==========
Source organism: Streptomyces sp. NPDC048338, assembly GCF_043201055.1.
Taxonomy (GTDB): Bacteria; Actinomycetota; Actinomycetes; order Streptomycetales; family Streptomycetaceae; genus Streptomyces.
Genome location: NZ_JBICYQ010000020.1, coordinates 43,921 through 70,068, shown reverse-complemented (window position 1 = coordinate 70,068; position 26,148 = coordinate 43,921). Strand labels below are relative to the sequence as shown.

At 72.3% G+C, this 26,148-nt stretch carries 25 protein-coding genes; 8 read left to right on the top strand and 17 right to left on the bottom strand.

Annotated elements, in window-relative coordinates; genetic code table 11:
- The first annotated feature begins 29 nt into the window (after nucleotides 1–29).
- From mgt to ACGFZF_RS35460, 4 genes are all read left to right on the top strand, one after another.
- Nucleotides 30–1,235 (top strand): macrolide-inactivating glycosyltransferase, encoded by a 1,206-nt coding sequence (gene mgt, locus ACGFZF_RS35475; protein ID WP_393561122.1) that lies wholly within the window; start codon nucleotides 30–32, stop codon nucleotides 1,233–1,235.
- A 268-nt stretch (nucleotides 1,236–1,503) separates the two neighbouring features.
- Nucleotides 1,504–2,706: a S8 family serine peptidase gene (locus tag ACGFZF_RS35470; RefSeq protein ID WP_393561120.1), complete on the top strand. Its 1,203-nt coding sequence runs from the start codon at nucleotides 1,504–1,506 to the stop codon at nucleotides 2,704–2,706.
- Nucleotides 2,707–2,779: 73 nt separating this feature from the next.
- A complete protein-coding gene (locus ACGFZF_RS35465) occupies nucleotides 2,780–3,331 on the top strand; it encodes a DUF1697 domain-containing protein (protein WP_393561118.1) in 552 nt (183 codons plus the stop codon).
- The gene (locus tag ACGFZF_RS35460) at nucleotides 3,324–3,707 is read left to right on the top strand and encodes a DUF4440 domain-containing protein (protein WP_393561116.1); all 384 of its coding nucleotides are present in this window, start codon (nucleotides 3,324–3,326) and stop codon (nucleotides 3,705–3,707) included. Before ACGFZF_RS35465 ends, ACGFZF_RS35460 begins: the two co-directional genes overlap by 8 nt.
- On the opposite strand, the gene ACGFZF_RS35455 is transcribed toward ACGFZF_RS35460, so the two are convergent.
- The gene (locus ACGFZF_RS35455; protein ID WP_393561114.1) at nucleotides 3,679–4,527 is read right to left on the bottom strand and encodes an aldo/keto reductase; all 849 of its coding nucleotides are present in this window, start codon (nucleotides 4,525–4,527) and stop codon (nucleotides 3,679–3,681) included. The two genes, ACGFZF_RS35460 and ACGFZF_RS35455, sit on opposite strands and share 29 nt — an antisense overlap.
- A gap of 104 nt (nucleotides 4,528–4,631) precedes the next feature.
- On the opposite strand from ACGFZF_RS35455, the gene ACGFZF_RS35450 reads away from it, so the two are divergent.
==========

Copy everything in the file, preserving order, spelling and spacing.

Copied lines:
Source organism: Streptomyces sp. NPDC048338, assembly GCF_043201055.1.
Taxonomy (GTDB): Bacteria; Actinomycetota; Actinomycetes; order Streptomycetales; family Streptomycetaceae; genus Streptomyces.
Genome location: NZ_JBICYQ010000020.1, coordinates 43,921 through 70,068, shown reverse-complemented (window position 1 = coordinate 70,068; position 26,148 = coordinate 43,921). Strand labels below are relative to the sequence as shown.

At 72.3% G+C, this 26,148-nt stretch carries 25 protein-coding genes; 8 read left to right on the top strand and 17 right to left on the bottom strand.

Annotated elements, in window-relative coordinates; genetic code table 11:
- The first annotated feature begins 29 nt into the window (after nucleotides 1–29).
- From mgt to ACGFZF_RS35460, 4 genes are all read left to right on the top strand, one after another.
- Nucleotides 30–1,235 (top strand): macrolide-inactivating glycosyltransferase, encoded by a 1,206-nt coding sequence (gene mgt, locus ACGFZF_RS35475; protein ID WP_393561122.1) that lies wholly within the window; start codon nucleotides 30–32, stop codon nucleotides 1,233–1,235.
- A 268-nt stretch (nucleotides 1,236–1,503) separates the two neighbouring features.
- Nucleotides 1,504–2,706: a S8 family serine peptidase gene (locus tag ACGFZF_RS35470; RefSeq protein ID WP_393561120.1), complete on the top strand. Its 1,203-nt coding sequence runs from the start codon at nucleotides 1,504–1,506 to the stop codon at nucleotides 2,704–2,706.
- Nucleotides 2,707–2,779: 73 nt separating this feature from the next.
- A complete protein-coding gene (locus ACGFZF_RS35465) occupies nucleotides 2,780–3,331 on the top strand; it encodes a DUF1697 domain-containing protein (protein WP_393561118.1) in 552 nt (183 codons plus the stop codon).
- The gene (locus tag ACGFZF_RS35460) at nucleotides 3,324–3,707 is read left to right on the top strand and encodes a DUF4440 domain-containing protein (protein WP_393561116.1); all 384 of its coding nucleotides are present in this window, start codon (nucleotides 3,324–3,326) and stop codon (nucleotides 3,705–3,707) included. Before ACGFZF_RS35465 ends, ACGFZF_RS35460 begins: the two co-directional genes overlap by 8 nt.
- On the opposite strand, the gene ACGFZF_RS35455 is transcribed toward ACGFZF_RS35460, so the two are convergent.
- The gene (locus ACGFZF_RS35455; protein ID WP_393561114.1) at nucleotides 3,679–4,527 is read right to left on the bottom strand and encodes an aldo/keto reductase; all 849 of its coding nucleotides are present in this window, start codon (nucleotides 4,525–4,527) and stop codon (nucleotides 3,679–3,681) included. The two genes, ACGFZF_RS35460 and ACGFZF_RS35455, sit on opposite strands and share 29 nt — an antisense overlap.
- A gap of 104 nt (nucleotides 4,528–4,631) precedes the next feature.
- On the opposite strand from ACGFZF_RS35455, the gene ACGFZF_RS35450 reads away from it, so the two are divergent.